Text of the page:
Wednesday, September 16, 2009

From the Archive -- Why Beauty Matters (the third time)

Here's some additional material on the topic of discussed in Metrics today.

Why Beauty Matters

In class yesterday, we discussed that your appearance is an important part of your social capital. For many years, economists have known that more attractive people earn more money. Steven Landsburg summarizes several of the key findings in this slate column.

Here's the highlight:
In their published research, Professors Daniel Hamermesh and Jeff Biddle
estimate that if you're perceived as beautiful, you probably earn about 5
percent more than your ordinary-looking counterparts. As beauty is rewarded, so
ugliness is penalized. Ugly women earn about 5 percent less than other women,
and ugly men earn about 10 percent less than other men. That's right; the market
punishes men more than women for being unattractive. Moreover, men's looks haunt
them at every stage of their careers: Better-looking men get more job offers,
higher starting salaries, and better raises. For women, good looks will get you
better raises but usually not better job offers or starting salaries. (A note on
Hamermesh and Biddle's methodology: Beauty was assessed by panels of people who
judged photographs of the study's subjects.)

But why is beauty rewarded? Do employers "pay" because they just like to have pretty people around? Do employer's know that customers prefer to work with pretty people? Are pretty people more productive? Or do employers (and the pretty people themselves) just think that they are?

Spiffy research by Harvard's Markus Mobius and Wesleyen's Tonya Rosenblat addresses these questions using an experimental labor market. Berkeley professor Hal Varian conveniently summarized this paper in yesterday's NYTimes:
Armed with the data from these experiments and surveys, the economists found
several interesting results. It turned out that beautiful people were no better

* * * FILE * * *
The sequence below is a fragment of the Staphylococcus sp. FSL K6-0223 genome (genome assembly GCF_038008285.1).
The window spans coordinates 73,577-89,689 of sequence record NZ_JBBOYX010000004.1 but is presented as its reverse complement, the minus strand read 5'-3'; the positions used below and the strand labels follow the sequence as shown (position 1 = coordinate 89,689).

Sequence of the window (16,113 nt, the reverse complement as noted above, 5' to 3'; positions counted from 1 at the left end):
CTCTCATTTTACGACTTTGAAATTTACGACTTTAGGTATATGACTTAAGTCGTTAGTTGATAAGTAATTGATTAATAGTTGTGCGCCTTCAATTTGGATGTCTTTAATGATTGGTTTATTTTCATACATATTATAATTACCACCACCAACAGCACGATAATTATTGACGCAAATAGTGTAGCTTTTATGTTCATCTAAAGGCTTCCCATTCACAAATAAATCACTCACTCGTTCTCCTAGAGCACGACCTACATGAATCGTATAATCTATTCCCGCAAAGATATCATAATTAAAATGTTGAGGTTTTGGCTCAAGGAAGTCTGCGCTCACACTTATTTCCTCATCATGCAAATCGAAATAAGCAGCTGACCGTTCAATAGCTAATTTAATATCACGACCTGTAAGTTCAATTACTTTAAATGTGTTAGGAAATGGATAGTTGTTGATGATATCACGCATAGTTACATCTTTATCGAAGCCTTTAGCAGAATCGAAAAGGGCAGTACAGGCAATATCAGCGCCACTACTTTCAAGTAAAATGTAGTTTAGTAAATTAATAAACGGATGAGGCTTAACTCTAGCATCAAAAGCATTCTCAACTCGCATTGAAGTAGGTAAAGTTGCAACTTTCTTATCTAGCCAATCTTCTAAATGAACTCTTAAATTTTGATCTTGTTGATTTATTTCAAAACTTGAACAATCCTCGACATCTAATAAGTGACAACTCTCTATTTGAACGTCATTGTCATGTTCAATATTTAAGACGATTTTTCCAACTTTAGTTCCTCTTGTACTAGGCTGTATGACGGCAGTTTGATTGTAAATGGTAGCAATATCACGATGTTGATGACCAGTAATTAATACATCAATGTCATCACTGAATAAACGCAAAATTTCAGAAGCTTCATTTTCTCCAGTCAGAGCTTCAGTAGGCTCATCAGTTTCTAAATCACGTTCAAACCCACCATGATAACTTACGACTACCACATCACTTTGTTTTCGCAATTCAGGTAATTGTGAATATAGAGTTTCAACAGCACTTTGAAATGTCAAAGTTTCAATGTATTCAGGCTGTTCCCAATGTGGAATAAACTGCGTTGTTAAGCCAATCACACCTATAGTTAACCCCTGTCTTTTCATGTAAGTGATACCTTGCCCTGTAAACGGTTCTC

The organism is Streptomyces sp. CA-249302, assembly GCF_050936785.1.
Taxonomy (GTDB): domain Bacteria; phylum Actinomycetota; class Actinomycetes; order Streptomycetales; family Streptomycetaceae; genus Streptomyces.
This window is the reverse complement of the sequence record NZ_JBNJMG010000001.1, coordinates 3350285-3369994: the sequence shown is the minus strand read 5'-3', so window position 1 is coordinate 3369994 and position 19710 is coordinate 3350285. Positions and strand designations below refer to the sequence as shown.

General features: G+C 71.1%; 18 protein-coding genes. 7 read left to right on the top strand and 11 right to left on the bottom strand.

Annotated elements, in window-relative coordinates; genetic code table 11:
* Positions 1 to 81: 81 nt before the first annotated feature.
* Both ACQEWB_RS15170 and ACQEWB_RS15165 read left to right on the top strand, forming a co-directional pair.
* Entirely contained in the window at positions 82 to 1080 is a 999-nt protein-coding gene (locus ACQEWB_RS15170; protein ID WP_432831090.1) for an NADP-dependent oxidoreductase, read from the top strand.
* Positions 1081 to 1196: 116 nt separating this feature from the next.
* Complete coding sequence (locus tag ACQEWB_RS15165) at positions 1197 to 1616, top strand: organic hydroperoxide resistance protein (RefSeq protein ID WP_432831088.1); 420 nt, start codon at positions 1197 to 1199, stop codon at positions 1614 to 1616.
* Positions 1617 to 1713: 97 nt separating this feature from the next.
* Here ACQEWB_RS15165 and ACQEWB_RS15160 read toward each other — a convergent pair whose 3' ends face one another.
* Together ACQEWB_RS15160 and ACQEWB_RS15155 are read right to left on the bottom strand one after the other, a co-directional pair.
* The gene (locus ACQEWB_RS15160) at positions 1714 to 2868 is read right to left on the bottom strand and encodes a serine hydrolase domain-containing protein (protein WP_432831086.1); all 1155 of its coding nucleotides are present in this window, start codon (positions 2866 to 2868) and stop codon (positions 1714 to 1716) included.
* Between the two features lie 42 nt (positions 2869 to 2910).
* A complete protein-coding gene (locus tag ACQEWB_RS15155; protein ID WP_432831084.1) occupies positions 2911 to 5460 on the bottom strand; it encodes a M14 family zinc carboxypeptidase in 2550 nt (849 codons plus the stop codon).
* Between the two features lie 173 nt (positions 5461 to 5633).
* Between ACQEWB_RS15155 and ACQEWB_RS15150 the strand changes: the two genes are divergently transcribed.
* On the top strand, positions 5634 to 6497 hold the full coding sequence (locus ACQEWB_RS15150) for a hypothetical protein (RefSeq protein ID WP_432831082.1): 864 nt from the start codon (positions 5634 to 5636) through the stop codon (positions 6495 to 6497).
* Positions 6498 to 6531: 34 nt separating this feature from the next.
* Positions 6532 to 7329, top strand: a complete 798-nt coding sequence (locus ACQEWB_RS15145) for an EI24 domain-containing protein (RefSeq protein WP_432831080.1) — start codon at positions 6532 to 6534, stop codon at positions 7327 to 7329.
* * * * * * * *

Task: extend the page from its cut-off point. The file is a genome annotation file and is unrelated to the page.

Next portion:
than ordinary people in solving mazes. But despite having the same productivity
as others in this task, beautiful people were a lot more confident about their
own abilities. Being good looking seems to be strongly associated with
self-confidence, a trait that is apparently attractive to employers. When
employers evaluated employees only on the basis of resumes, physical appearance
had no impact on their estimates, as one would expect. But all of the other
treatments showed higher productivity estimates for beautiful people, with the
face-to-face interviews yielding the largest numbers. Interestingly, employers
thought beautiful people were more productive even when their only interaction
was via a telephone interview. It appears that the confidence that beautiful
people have in themselves comes across over the phone as well as in person. But
even when the experimenters controlled for self-confidence, they found that
employers overestimated the productivity of beautiful people. The economists
estimated that about 15 to 20 percent of the beauty premium is a result of the
self-confidence effect, while oral and visual communication each contribute
about 40 percent. It seems that good-looking people are good communicators as
well, and their oral communication skills contribute about as much to employers'
perceptions as their looks. As the researchers put it, "Employers (wrongly)
expect good-looking workers to perform better than their less-attractive
counterparts under both visual and oral interaction, even after controlling for
individual worker characteristics and worker confidence."

Mobius and Rosenblat’s research seems to indicate that there is a possible correlation between beauty and employment because beautiful people believe they are better. Holding all else equal, beautiful people seem to have developed more self-confidence than "normal" people. That suggests the self-confidence is a function of their beauty. It seems plausible that their superior oral communication skills could also be a function of this increased self-confidence (again, from their beauty). Since they are more confident about themselves, they could have fewer problems presenting themselves and speaking persuasively. It seems interesting that 60% of beautiful people’s advantage is not the beauty itself, but could rather be how people’s treatment of them has inflated their egos.
Since beautiful people are not better qualified that the average person, the major component seems to be confidence. Since beautiful people are praised constantly and have an easier time getting what they want, they feel more confident than those who are not as beautiful. It makes sense that employers tend to hire people are considered beautiful because of the higher confidence factor.
Since beautiful workers spend time and effort on their appearance, the employer might perceive them as more productive if they believe the worked will dedicate the same time and effort to their work task. Also, with beautiful people being rated as more productive after face-to-face interviews, I wonder if being better able to sell oneself if part of the confidence that stems from being beautiful. That a person who is aware of and care about the way they look, are also able to sell themselves during an interview, whether it's face-to-face or over the phone.
I'm curious how the panel judged beauty. It said they judged photos of the people, but were the photo just of their heads or was sense of style a factor as well?
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